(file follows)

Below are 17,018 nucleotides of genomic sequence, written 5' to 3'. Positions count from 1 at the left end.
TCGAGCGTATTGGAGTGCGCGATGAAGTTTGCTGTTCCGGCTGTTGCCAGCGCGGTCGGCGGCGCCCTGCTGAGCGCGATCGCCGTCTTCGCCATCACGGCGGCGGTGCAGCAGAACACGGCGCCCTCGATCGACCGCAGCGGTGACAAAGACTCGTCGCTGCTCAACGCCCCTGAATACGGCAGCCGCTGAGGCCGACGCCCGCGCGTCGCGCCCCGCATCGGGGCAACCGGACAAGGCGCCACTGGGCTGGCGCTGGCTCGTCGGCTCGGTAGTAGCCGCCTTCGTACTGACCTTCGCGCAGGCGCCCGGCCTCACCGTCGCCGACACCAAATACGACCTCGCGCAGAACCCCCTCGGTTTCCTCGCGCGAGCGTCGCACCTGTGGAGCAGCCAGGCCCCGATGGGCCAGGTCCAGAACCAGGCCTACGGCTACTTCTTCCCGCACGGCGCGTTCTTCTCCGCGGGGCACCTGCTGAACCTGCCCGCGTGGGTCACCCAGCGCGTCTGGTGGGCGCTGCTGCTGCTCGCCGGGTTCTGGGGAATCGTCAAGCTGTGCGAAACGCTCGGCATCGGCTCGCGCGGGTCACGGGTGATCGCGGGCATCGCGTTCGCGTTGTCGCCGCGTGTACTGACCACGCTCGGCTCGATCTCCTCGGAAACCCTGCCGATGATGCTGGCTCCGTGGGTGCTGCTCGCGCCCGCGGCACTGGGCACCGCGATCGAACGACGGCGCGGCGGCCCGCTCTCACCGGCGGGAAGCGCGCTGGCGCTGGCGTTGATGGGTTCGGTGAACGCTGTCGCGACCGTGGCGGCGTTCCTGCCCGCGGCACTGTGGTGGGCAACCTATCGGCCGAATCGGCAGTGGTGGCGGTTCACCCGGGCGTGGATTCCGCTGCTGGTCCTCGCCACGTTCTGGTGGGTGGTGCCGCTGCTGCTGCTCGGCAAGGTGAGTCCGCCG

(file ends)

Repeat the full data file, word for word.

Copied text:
Below are 17,018 nucleotides of genomic sequence, written 5' to 3'. Positions count from 1 at the left end.
TCGAGCGTATTGGAGTGCGCGATGAAGTTTGCTGTTCCGGCTGTTGCCAGCGCGGTCGGCGGCGCCCTGCTGAGCGCGATCGCCGTCTTCGCCATCACGGCGGCGGTGCAGCAGAACACGGCGCCCTCGATCGACCGCAGCGGTGACAAAGACTCGTCGCTGCTCAACGCCCCTGAATACGGCAGCCGCTGAGGCCGACGCCCGCGCGTCGCGCCCCGCATCGGGGCAACCGGACAAGGCGCCACTGGGCTGGCGCTGGCTCGTCGGCTCGGTAGTAGCCGCCTTCGTACTGACCTTCGCGCAGGCGCCCGGCCTCACCGTCGCCGACACCAAATACGACCTCGCGCAGAACCCCCTCGGTTTCCTCGCGCGAGCGTCGCACCTGTGGAGCAGCCAGGCCCCGATGGGCCAGGTCCAGAACCAGGCCTACGGCTACTTCTTCCCGCACGGCGCGTTCTTCTCCGCGGGGCACCTGCTGAACCTGCCCGCGTGGGTCACCCAGCGCGTCTGGTGGGCGCTGCTGCTGCTCGCCGGGTTCTGGGGAATCGTCAAGCTGTGCGAAACGCTCGGCATCGGCTCGCGCGGGTCACGGGTGATCGCGGGCATCGCGTTCGCGTTGTCGCCGCGTGTACTGACCACGCTCGGCTCGATCTCCTCGGAAACCCTGCCGATGATGCTGGCTCCGTGGGTGCTGCTCGCGCCCGCGGCACTGGGCACCGCGATCGAACGACGGCGCGGCGGCCCGCTCTCACCGGCGGGAAGCGCGCTGGCGCTGGCGTTGATGGGTTCGGTGAACGCTGTCGCGACCGTGGCGGCGTTCCTGCCCGCGGCACTGTGGTGGGCAACCTATCGGCCGAATCGGCAGTGGTGGCGGTTCACCCGGGCGTGGATTCCGCTGCTGGTCCTCGCCACGTTCTGGTGGGTGGTGCCGCTGCTGCTGCTCGGCAAGGTGAGTCCGCCG